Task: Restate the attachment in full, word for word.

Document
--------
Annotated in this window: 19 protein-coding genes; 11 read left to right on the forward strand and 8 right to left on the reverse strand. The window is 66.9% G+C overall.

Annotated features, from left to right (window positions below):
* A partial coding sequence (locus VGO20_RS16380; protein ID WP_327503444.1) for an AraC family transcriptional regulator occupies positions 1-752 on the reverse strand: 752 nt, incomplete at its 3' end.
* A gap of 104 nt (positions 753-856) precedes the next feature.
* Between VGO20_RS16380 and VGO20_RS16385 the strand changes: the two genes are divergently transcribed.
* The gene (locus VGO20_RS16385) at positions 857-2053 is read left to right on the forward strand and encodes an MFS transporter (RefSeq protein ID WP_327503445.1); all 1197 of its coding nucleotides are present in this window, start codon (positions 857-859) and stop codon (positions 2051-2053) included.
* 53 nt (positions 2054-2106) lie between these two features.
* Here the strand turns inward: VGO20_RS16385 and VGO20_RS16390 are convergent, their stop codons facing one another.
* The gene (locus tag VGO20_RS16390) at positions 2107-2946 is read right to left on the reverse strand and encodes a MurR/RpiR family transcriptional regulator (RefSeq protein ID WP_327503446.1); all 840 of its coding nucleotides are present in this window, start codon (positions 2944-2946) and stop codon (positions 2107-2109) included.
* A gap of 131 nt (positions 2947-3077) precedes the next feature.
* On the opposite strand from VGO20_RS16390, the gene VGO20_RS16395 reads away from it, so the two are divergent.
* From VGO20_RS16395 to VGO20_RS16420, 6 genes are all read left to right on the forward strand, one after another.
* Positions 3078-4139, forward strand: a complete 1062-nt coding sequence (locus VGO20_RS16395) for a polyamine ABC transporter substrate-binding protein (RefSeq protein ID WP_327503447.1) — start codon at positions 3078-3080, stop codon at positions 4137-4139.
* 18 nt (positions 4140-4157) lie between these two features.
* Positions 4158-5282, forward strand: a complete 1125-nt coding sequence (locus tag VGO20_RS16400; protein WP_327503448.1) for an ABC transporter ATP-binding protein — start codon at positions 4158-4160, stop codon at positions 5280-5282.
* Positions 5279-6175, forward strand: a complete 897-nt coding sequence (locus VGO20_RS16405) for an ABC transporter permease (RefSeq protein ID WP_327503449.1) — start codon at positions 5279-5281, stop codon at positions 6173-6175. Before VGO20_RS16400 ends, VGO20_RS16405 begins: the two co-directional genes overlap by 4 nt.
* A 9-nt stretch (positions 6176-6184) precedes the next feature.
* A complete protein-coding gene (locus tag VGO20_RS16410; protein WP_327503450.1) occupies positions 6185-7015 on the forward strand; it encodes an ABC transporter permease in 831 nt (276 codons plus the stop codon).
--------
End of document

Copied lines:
Annotated in this window: 19 protein-coding genes; 11 read left to right on the forward strand and 8 right to left on the reverse strand. The window is 66.9% G+C overall.

Annotated features, from left to right (window positions below):
* A partial coding sequence (locus VGO20_RS16380; protein ID WP_327503444.1) for an AraC family transcriptional regulator occupies positions 1-752 on the reverse strand: 752 nt, incomplete at its 3' end.
* A gap of 104 nt (positions 753-856) precedes the next feature.
* Between VGO20_RS16380 and VGO20_RS16385 the strand changes: the two genes are divergently transcribed.
* The gene (locus VGO20_RS16385) at positions 857-2053 is read left to right on the forward strand and encodes an MFS transporter (RefSeq protein ID WP_327503445.1); all 1197 of its coding nucleotides are present in this window, start codon (positions 857-859) and stop codon (positions 2051-2053) included.
* 53 nt (positions 2054-2106) lie between these two features.
* Here the strand turns inward: VGO20_RS16385 and VGO20_RS16390 are convergent, their stop codons facing one another.
* The gene (locus tag VGO20_RS16390) at positions 2107-2946 is read right to left on the reverse strand and encodes a MurR/RpiR family transcriptional regulator (RefSeq protein ID WP_327503446.1); all 840 of its coding nucleotides are present in this window, start codon (positions 2944-2946) and stop codon (positions 2107-2109) included.
* A gap of 131 nt (positions 2947-3077) precedes the next feature.
* On the opposite strand from VGO20_RS16390, the gene VGO20_RS16395 reads away from it, so the two are divergent.
* From VGO20_RS16395 to VGO20_RS16420, 6 genes are all read left to right on the forward strand, one after another.
* Positions 3078-4139, forward strand: a complete 1062-nt coding sequence (locus VGO20_RS16395) for a polyamine ABC transporter substrate-binding protein (RefSeq protein ID WP_327503447.1) — start codon at positions 3078-3080, stop codon at positions 4137-4139.
* 18 nt (positions 4140-4157) lie between these two features.
* Positions 4158-5282, forward strand: a complete 1125-nt coding sequence (locus tag VGO20_RS16400; protein WP_327503448.1) for an ABC transporter ATP-binding protein — start codon at positions 4158-4160, stop codon at positions 5280-5282.
* Positions 5279-6175, forward strand: a complete 897-nt coding sequence (locus VGO20_RS16405) for an ABC transporter permease (RefSeq protein ID WP_327503449.1) — start codon at positions 5279-5281, stop codon at positions 6173-6175. Before VGO20_RS16400 ends, VGO20_RS16405 begins: the two co-directional genes overlap by 4 nt.
* A 9-nt stretch (positions 6176-6184) precedes the next feature.
* A complete protein-coding gene (locus tag VGO20_RS16410; protein WP_327503450.1) occupies positions 6185-7015 on the forward strand; it encodes an ABC transporter permease in 831 nt (276 codons plus the stop codon).